Peter Woit has pointed out an interesting article about the opponents of string theory at a certain university in Boston. The article was composed by the students of that university.
You know, in the 1960s and 1970s, particle physics had a lot of new experimental data, and the progress in theory followed. It had to be a cool period. The physicists were often inspiring and independent personalities, and most of us admire them. Shelly Glashow is a very interesting person - and I like his common sense and other things.
By the mid 1970s, however, the Standard Model was established. It was clear from the very beginning that despite its nice features, it was not the final theory of everything. What is there beyond the Standard Model? No truly exciting, purely old-fashioned directions to further progress have been found for nearly 30 years or so. Since the 1970s, it was becoming clear that string theory was containing all the good, deep, and most of the interesting answers and ideas - supersymmetry, extra dimensions, dualities, various new types of transitions, holography, new non-perturbative effects, non-commutative geometry, and so on. The progress in the "conventional" directions slowed down significantly.
In the mid 1980s, the first superstring revolution exploded. In 1985, Cumrun Vafa got his PhD at Princeton and moved to Harvard. He's been the right man with the right ideas who appeared at the right time and the right place. The exciting period of the mid 1980s in which he started may have contributed to his amazing success; however, it is probably more important that Cumrun is a kind of genius.
Although there have always been very interesting people at Harvard, Cumrun quickly became the key theoretical physics brain at Harvard. He became - and still is - a leader of topological string theory and other directions within string theory. Once again, Shelly Glashow is a very nice and interesting person who has done a lot for physics. Meanwhile, Cumrun was generating a lot of exciting papers in string theory. Peter says that Cumrun "managed to marginalize Glashow". Well, yes, Peter is right. But the process how someone marginalizes someone else in physics is not based on ad hominem attacks summarized as a blog article - an article that tens of ignorants support by their comments: the actual mechanism was that Cumrun simply generated much more interesting physics than anyone else in the department.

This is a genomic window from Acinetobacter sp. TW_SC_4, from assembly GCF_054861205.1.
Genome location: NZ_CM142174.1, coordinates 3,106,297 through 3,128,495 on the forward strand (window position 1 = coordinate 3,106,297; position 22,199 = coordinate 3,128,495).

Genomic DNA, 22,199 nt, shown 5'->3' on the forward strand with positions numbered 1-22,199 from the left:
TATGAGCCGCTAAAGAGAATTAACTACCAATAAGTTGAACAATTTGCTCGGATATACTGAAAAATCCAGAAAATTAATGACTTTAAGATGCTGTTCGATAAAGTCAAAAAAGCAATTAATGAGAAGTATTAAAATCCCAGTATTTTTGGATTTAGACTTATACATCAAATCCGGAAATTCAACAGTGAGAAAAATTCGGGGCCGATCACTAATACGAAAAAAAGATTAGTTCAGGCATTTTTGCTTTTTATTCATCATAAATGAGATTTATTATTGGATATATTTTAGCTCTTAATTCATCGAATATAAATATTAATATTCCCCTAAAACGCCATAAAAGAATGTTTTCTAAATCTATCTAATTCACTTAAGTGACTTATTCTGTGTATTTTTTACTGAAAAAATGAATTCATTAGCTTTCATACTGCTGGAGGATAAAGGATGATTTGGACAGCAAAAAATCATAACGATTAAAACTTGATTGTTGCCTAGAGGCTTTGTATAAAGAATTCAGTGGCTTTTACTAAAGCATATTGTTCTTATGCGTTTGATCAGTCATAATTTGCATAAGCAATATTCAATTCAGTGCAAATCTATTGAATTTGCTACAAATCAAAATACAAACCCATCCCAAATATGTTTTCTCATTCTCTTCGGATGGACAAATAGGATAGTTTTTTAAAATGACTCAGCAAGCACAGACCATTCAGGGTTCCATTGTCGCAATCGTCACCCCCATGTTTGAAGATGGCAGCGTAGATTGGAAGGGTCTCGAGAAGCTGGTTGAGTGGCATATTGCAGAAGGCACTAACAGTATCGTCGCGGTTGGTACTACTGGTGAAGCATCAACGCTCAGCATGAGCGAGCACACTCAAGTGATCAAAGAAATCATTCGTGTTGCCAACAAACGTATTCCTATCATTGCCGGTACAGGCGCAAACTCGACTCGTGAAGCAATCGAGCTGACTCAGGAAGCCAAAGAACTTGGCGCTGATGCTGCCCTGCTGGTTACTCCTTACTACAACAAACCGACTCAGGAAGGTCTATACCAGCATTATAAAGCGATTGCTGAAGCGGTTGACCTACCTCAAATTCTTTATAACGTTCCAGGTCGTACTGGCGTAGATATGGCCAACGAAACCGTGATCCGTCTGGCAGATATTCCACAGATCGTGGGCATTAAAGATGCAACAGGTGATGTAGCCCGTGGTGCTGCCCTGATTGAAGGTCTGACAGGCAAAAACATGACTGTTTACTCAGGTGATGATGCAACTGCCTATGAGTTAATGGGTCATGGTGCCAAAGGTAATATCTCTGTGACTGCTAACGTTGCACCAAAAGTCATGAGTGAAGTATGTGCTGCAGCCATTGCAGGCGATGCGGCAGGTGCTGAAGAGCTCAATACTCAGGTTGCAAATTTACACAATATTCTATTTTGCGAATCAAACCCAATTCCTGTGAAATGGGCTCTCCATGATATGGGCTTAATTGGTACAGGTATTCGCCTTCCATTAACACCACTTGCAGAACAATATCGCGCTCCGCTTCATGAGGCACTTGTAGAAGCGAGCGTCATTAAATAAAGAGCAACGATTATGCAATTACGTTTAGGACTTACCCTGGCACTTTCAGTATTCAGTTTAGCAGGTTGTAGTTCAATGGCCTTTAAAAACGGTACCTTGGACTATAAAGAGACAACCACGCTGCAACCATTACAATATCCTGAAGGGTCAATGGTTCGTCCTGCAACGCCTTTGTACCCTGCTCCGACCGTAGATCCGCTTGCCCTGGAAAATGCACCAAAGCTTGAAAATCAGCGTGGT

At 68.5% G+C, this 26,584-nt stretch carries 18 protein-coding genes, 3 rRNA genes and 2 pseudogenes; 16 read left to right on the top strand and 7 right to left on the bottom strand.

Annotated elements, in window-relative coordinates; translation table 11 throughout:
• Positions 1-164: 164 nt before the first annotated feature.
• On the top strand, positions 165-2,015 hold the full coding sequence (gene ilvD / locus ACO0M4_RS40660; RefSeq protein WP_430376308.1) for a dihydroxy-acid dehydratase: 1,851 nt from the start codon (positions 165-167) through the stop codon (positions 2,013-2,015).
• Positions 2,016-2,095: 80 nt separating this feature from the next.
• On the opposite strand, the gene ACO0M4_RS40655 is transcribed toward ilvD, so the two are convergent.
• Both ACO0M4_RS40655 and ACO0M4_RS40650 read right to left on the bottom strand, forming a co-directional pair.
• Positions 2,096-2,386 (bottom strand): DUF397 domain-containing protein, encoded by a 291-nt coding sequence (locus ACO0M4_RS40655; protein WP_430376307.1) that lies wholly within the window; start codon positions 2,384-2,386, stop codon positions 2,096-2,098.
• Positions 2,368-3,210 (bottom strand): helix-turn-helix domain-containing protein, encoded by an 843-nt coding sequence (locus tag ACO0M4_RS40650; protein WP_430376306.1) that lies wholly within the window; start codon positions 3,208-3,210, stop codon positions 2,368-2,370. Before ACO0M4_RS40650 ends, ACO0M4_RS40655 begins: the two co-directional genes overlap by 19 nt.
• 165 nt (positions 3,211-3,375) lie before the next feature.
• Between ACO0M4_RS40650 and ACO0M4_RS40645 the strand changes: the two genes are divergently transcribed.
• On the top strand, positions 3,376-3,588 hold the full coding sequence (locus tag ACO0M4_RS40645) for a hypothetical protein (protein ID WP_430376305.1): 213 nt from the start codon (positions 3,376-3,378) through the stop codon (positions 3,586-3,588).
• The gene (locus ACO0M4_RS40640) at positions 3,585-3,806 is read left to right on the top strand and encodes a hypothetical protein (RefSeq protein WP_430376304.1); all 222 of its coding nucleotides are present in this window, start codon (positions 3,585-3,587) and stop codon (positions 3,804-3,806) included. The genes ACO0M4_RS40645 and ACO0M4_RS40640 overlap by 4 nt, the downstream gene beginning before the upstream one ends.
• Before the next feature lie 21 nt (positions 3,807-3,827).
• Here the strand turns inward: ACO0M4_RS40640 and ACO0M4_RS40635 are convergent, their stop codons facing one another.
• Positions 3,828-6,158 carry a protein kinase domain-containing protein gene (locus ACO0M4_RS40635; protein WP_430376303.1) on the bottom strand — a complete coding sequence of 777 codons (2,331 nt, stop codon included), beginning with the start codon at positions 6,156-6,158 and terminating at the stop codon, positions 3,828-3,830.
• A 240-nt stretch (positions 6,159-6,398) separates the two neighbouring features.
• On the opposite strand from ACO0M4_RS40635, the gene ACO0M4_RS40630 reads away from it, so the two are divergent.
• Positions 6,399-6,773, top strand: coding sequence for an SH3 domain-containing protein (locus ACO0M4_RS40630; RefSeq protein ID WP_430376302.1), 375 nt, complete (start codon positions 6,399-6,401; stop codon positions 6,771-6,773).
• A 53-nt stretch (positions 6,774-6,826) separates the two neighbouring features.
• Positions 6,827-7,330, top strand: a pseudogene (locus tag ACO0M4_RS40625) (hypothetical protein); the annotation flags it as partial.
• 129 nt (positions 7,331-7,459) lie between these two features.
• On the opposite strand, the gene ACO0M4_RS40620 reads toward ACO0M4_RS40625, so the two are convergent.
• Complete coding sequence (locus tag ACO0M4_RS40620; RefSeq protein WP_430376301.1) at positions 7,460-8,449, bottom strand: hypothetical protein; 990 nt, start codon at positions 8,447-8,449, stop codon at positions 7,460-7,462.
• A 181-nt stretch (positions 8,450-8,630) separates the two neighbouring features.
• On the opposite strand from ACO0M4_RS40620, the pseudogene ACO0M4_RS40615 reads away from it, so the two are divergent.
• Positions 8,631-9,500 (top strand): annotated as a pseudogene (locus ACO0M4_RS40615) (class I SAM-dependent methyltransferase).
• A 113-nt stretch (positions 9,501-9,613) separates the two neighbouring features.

At some point, string theory has become the mainstream direction in fundamental physics. It's not surprising that Cumrun could expand the string theory group at Harvard. String theory was migrating to the standard, well-known top universities. Shelly Glashow did not like this development and he moved to another university in Boston whose name I don't find terribly important in this discussion; greetings to Andrew Cohen who became a leading peacemaker in the article. ;-) Meanwhile, string theory has generated a lot of new exciting results.
Shelly did not want the same history from Harvard to be repeated at his new university in Boston. Therefore, he imposed a new policy that all physicists in his new department must believe that string theory does not exist - or does not belong to the physics departments. He's extremely successful in his new task: about 100% percent of his colleagues are believers, as the article explains. Meanwhile, string theory generates ten more essential links between the concepts in physics. Shelly Glashow even believes that his new university in Boston became (or remained?) one of the leaders in the field. Another reason why we like Shelly is that he is able to be very entertaining.